The annual Alzheimer's Association International Conference (AAIC) is a highlight of the research calendar, bringing together experts from around the globe to discuss the latest advances towards improved dementia diagnostics, treatment, prevention and care. A headline from the 2022 meeting addressed a core area for EPND: blood-based biomarkers for Alzheimer's disease, and their appropriate use in clinical practice and trials.
In Alzheimer's disease, brain imaging scans and cerebrospinal fluid tests which measure the amyloid biomarker form part of the diagnostic pathway in several countries. While these are gold standard tests for Alzheimer's disease, blood tests have the distinct advantage of being easy to administer, without the need for invasive lumbar puncture procedures or costly PET scans. Research on blood-based biomarkers for Alzheimer's disease has made huge advances over the last decade, and the use of these tools in the clinic may be just around the corner.
At AAIC, the Alzheimer's Association Global Workgroup launched their recommendations for the appropriate use of blood-based biomarkers in clinical practice and trials. Published in parallel in the Alzheimer's and Dementia journal, the recommendations are co-authored by EPND partners Charlotte Teunissen and Henrik Zetterberg, international experts in biomarker development, validation and implementation.
An estimated 25-30% of patients with a clinical diagnosis of Alzheimer's dementia may have been misdiagnosed, in part due to the lack of widely-available and highly accurate tests. Citing the need for improved and more accessible diagnostics and prognostics, the authors explained that blood-based biomarkers may be a feasible, cost-effective and accessible option for use in primary care. However, they caution that most studies of blood-based biomarkers in Alzheimer's disease have been performed in research studies, which do not always capture the diversity present in wider society.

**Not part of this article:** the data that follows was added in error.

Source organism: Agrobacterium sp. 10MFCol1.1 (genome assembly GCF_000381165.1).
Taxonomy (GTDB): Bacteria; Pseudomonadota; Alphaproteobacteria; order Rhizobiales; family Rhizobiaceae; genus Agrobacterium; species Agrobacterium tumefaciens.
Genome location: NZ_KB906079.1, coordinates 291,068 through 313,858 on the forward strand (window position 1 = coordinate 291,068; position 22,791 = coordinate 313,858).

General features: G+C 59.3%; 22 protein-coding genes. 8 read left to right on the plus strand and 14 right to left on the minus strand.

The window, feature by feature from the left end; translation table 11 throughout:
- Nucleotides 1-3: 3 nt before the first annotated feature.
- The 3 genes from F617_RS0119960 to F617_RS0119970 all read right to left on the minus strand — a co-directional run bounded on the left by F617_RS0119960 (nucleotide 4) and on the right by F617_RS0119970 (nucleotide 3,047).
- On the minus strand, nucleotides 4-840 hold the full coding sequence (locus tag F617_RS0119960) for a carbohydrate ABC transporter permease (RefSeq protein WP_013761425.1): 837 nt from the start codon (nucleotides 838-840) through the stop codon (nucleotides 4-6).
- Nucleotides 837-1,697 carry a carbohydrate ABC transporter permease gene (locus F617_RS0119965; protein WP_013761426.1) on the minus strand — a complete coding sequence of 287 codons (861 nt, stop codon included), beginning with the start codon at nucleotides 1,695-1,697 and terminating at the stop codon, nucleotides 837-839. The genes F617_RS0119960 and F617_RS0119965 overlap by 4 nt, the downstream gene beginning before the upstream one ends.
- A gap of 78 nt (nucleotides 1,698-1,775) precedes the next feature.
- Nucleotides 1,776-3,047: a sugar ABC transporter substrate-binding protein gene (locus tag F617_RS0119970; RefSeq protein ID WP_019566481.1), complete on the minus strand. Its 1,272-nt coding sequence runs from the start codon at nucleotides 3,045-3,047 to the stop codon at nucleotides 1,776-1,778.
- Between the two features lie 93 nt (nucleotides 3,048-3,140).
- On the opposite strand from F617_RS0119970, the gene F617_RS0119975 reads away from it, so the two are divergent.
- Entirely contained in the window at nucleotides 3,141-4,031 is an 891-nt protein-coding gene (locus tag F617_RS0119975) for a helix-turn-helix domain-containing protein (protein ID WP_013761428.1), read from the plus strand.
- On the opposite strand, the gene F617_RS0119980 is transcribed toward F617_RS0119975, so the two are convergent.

As a result, the Workgroup calls for more studies on blood-based biomarkers in diverse primary care populations prior to implementation in this setting, explaining that care must be taken to avoid doing more harm than good. Workgroup priorities for further research span technical biomarker developments to work on implementation, interpretation and communication of test results.
In particular, more large-scale research on biomarkers is needed; Charlotte Teunissen, senior author of the article, states “The implementation of blood-based biomarkers in primary care will likely take a much longer time because there are very few relevant and high-quality research studies on Alzheimer’s-related biomarkers conducted in this setting - but more prospective studies are expected to launch in the coming years.”.
Although blood-based biomarkers are not yet ready for use in primary care, the Workgroup recommend their use in clinical trial recruitment and screening. Here, they could help identify participants with Alzheimer's disease pathological changes who could benefit from the disease-modifying therapies being trialled. As a starting point towards implementing blood-based biomarkers in clinical practice, they recommend using them as part of the diagnostic progress in specialised memory clinics, alongside established methods such as brain imaging scans and cerebrospinal fluid tests.
Congratulations to the authors!View PDF